Hey guys! I’m delighted to post a little Q&A session with one of my favorite bloggers, Lindsay from Happy Herbivore!
(It’s not a hamburger, promise!)
Lindsay is one of the first bloggers I began following and she cooks up a storm of amazing vegan recipes that you’ve got to try out! Here’s my attempt at blogger-to-blogger journalism (I’m the bold text, obvs).
Who is Lindsay aka Happy Herbivore in one sentence? (I know this is a kindergarten ice-breaker of a question, but I like hearing the answers anyway!)
Happy Herbivore is my fat-free wholefoods vegan recipe website and my Internet nickname (or “handle” if you want to be technical). I’m an ex-lawyer turned healthy vegan chef. and apparently, I’m not very good at following directions, seeing as I couldn’t keep this answer to one sentence!
Why and when did you decide to become vegan?
In late 2006; I was motivated by the plight of animals, my health and the environmental benefits. I was a vegetarian for most of my life because I loved animals, so compassion plays a huge part in my veganism, though the health benefits are a constant reminder of why it’s so important to eat this way.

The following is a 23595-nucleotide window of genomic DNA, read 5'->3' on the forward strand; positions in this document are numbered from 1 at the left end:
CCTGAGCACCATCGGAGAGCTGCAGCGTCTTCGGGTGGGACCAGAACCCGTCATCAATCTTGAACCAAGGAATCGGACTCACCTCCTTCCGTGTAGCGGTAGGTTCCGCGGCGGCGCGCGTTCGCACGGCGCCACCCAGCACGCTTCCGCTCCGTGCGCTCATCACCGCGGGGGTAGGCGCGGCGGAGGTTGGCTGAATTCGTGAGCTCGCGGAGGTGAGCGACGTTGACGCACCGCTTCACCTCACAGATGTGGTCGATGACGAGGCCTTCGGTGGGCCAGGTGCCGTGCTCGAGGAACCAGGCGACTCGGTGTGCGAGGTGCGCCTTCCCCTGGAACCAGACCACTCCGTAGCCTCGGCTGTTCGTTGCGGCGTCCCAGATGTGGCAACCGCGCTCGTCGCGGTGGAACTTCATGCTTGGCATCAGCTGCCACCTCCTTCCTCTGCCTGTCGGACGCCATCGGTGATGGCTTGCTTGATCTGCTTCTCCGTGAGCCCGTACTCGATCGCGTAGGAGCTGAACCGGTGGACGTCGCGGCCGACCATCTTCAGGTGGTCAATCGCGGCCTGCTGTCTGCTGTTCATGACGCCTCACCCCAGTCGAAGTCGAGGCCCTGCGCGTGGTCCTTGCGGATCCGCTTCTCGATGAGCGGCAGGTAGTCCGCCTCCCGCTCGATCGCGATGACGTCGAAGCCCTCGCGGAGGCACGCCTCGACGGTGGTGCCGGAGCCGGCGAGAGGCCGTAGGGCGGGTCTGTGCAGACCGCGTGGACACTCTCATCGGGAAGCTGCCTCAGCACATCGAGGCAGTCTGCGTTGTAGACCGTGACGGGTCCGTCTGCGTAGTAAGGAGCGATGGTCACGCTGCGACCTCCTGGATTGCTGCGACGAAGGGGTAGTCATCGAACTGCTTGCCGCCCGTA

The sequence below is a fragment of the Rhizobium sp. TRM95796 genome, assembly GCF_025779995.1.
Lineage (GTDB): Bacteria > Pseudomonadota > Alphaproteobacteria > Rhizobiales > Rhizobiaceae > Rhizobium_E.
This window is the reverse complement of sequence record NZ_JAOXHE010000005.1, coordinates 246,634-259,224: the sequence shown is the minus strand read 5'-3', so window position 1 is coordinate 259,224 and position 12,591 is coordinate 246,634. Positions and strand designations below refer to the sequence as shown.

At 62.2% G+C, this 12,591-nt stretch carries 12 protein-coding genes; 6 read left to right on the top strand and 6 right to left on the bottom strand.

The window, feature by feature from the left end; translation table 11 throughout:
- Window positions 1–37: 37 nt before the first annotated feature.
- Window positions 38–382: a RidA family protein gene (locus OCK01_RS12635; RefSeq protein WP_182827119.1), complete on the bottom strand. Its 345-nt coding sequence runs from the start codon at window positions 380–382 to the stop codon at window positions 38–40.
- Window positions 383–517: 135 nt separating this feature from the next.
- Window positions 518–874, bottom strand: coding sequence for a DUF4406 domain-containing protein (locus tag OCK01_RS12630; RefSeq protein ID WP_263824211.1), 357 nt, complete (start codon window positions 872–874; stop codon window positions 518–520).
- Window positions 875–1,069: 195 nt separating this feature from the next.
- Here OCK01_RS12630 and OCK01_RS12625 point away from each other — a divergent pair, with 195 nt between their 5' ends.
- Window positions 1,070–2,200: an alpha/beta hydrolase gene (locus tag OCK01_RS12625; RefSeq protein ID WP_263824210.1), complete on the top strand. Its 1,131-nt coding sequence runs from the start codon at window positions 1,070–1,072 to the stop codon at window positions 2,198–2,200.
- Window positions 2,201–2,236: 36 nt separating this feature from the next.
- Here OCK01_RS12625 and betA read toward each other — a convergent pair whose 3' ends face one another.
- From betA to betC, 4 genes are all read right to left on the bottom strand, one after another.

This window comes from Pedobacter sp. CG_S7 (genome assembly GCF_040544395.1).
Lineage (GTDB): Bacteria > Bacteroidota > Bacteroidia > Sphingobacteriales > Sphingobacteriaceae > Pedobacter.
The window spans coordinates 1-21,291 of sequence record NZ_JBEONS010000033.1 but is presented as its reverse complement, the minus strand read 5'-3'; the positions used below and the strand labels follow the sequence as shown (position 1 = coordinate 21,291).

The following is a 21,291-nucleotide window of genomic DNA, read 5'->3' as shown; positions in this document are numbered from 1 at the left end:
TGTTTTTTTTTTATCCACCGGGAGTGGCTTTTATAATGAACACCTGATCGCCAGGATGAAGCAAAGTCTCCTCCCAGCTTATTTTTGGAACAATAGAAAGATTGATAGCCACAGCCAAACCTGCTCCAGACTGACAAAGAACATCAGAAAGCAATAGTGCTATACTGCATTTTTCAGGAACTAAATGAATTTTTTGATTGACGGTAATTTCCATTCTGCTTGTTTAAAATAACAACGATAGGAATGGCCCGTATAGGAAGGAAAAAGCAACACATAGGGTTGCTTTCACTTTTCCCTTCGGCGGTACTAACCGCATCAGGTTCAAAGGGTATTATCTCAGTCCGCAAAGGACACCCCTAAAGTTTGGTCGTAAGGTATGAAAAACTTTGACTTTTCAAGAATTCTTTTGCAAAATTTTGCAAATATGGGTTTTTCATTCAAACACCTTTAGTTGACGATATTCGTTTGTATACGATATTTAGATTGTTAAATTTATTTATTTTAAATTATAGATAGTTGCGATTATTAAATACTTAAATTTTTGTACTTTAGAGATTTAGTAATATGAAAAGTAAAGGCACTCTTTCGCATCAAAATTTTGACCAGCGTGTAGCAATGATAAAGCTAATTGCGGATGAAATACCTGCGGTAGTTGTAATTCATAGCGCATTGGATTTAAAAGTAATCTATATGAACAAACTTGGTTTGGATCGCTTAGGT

Why did you start your blog, Happy Herbivore (HH)?
Shortly after I went vegan, I read Eat to Live and switched to a low fat, whole foods vegan diet. The only problem was finding recipes that fit my new diet. Sure there were plenty of vegan cookbooks and websites around but most of the recipes used gobs of oil, fats, processed flours and other ingredients I’d just swore off. Blogs were just starting to become cool back then so I created one to log my attempt at my new diet. I started creating recipes along the way and eventually, happyherbivore.com was born.
When and how did you become such a good cook and recipe creator?
Aww thanks for such a nice compliment! I didn’t know how to cook – at all – until I went vegan. My college roommate has horror stories of the times I attempted to cook for us. I used to eat out all the time, but that wasn’t really an option on my new diet. So, I bought a few vegan cookbooks and made the recipes. Once I felt more comfortable in the kitchen, I started trying to “healthify” recipes by omitting the fat and using whole wheat flour. I would also “veganize” recipes using basic substitutions like fake meat or bananas instead of eggs. Eventually it all just sort of clicked for me and I started throwing meals together based on what was on hand. I still do that fairly often — some of my best recipes have been developed that way, but I also like to recreate dishes and try my hand at other cuisines.
Ever have any recipe disasters?